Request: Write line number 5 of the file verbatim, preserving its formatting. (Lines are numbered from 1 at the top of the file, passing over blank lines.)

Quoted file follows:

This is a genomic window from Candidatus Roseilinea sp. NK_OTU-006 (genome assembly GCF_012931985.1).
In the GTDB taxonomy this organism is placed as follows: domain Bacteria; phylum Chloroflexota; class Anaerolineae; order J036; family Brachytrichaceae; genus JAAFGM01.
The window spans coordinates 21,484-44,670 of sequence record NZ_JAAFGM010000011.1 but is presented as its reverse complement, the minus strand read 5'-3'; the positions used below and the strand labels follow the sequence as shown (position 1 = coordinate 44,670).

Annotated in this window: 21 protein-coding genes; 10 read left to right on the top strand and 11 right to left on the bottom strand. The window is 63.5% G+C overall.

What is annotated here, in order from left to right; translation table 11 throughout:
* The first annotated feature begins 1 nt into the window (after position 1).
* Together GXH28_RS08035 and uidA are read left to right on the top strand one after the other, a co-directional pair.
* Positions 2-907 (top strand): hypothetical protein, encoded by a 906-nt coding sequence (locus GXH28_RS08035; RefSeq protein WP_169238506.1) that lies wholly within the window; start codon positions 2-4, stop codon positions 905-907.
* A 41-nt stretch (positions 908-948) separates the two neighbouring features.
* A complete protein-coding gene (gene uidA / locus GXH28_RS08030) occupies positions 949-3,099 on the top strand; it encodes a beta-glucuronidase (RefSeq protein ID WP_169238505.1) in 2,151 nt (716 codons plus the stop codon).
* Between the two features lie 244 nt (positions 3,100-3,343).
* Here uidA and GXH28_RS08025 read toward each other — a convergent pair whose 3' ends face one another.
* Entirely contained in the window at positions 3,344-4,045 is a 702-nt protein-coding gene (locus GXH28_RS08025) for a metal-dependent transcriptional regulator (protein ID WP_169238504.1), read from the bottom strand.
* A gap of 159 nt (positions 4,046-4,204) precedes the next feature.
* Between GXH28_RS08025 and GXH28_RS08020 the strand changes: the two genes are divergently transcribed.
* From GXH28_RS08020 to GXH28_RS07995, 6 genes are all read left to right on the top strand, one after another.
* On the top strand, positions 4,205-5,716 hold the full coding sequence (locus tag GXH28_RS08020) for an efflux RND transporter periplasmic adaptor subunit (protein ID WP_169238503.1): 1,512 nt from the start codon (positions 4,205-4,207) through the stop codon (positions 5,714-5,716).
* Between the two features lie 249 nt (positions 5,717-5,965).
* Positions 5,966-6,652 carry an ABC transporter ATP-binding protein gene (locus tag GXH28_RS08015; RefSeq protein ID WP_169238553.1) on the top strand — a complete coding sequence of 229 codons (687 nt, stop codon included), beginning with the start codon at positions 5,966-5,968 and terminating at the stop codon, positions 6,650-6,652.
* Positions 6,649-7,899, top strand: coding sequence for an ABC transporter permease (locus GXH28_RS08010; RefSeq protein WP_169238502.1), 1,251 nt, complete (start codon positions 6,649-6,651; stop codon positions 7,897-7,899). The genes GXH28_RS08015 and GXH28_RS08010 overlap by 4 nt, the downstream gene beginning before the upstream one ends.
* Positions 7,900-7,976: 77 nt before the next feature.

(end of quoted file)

What is annotated here, in order from left to right; translation table 11 throughout: